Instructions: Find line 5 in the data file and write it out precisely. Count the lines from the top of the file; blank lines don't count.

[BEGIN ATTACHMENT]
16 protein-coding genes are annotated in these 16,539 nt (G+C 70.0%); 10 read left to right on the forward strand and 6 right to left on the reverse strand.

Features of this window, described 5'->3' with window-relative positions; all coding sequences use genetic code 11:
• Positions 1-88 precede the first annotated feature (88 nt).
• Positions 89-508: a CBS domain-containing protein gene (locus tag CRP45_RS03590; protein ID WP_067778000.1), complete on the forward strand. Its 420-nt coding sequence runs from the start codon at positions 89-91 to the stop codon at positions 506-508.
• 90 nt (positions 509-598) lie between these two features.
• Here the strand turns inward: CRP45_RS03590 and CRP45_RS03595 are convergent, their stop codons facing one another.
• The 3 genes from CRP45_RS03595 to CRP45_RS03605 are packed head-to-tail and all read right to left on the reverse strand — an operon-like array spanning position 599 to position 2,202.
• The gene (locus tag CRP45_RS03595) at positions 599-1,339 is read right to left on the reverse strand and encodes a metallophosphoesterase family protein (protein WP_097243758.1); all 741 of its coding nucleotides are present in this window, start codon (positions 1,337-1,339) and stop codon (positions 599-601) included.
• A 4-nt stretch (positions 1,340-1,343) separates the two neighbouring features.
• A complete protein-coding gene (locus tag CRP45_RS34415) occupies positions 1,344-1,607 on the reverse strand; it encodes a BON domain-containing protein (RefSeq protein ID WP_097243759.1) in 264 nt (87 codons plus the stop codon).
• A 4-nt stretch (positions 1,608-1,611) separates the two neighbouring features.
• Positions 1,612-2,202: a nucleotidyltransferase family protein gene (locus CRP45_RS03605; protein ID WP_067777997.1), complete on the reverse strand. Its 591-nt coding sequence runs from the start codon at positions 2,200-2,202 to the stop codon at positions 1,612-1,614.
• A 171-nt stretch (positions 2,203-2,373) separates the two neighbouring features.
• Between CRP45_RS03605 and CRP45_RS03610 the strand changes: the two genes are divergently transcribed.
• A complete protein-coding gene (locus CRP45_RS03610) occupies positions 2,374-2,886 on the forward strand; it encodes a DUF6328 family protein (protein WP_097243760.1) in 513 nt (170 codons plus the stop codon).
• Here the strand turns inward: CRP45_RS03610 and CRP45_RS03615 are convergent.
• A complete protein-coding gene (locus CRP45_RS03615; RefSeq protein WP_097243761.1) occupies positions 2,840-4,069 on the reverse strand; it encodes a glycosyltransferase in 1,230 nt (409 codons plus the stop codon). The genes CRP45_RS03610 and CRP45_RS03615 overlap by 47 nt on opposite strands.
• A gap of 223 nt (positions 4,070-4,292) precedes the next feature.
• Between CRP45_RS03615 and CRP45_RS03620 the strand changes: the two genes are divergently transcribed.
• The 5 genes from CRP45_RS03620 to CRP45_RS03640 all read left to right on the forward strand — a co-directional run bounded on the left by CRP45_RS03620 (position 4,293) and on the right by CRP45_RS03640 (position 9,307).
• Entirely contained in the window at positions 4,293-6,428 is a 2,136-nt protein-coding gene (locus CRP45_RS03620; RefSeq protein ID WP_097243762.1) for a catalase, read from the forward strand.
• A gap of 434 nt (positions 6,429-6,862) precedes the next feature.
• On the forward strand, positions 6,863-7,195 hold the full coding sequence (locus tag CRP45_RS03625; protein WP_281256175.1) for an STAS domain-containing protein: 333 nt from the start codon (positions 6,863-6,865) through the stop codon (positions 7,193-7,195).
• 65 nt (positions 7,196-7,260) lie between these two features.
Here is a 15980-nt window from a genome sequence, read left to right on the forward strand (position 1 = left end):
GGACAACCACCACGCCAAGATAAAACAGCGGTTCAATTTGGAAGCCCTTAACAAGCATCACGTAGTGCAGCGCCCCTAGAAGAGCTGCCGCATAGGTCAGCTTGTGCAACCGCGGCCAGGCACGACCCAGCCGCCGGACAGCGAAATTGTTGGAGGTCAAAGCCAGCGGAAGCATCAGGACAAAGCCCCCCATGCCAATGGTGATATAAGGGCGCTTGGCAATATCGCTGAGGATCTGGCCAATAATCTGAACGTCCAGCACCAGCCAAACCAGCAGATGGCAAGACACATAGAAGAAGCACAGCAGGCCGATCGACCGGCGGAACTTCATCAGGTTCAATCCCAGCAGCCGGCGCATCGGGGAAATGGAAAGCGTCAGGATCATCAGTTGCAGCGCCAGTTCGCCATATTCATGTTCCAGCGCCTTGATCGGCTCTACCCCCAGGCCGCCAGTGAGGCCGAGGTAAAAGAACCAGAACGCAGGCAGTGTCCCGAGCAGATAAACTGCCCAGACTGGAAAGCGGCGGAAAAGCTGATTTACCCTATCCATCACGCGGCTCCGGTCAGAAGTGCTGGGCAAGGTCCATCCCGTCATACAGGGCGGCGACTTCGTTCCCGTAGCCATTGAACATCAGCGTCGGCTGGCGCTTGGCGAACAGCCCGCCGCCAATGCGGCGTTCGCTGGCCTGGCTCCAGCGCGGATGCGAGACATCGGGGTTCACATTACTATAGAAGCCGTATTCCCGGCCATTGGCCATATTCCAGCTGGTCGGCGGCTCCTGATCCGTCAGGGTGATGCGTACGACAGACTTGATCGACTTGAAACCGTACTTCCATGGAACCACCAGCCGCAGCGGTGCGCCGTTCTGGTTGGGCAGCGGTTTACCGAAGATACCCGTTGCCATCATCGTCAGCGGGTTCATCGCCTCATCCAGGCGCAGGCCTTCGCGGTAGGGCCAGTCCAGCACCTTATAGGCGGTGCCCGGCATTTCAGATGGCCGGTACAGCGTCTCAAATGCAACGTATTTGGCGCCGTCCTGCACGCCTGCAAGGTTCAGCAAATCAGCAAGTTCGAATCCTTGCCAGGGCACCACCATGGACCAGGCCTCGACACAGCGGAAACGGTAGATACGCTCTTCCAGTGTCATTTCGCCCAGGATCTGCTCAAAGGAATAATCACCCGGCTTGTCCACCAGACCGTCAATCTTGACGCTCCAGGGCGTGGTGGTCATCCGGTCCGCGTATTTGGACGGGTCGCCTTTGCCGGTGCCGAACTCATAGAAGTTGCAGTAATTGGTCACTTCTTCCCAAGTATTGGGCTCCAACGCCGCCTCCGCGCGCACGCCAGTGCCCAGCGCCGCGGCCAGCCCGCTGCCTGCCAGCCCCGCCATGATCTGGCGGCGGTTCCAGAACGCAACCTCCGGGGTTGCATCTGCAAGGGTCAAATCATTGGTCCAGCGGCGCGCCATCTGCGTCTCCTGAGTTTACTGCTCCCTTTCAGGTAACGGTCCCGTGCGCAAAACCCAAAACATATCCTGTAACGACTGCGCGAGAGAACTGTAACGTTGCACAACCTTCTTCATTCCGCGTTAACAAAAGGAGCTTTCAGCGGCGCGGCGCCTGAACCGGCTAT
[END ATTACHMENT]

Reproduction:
• 90 nt (positions 509-598) lie between these two features.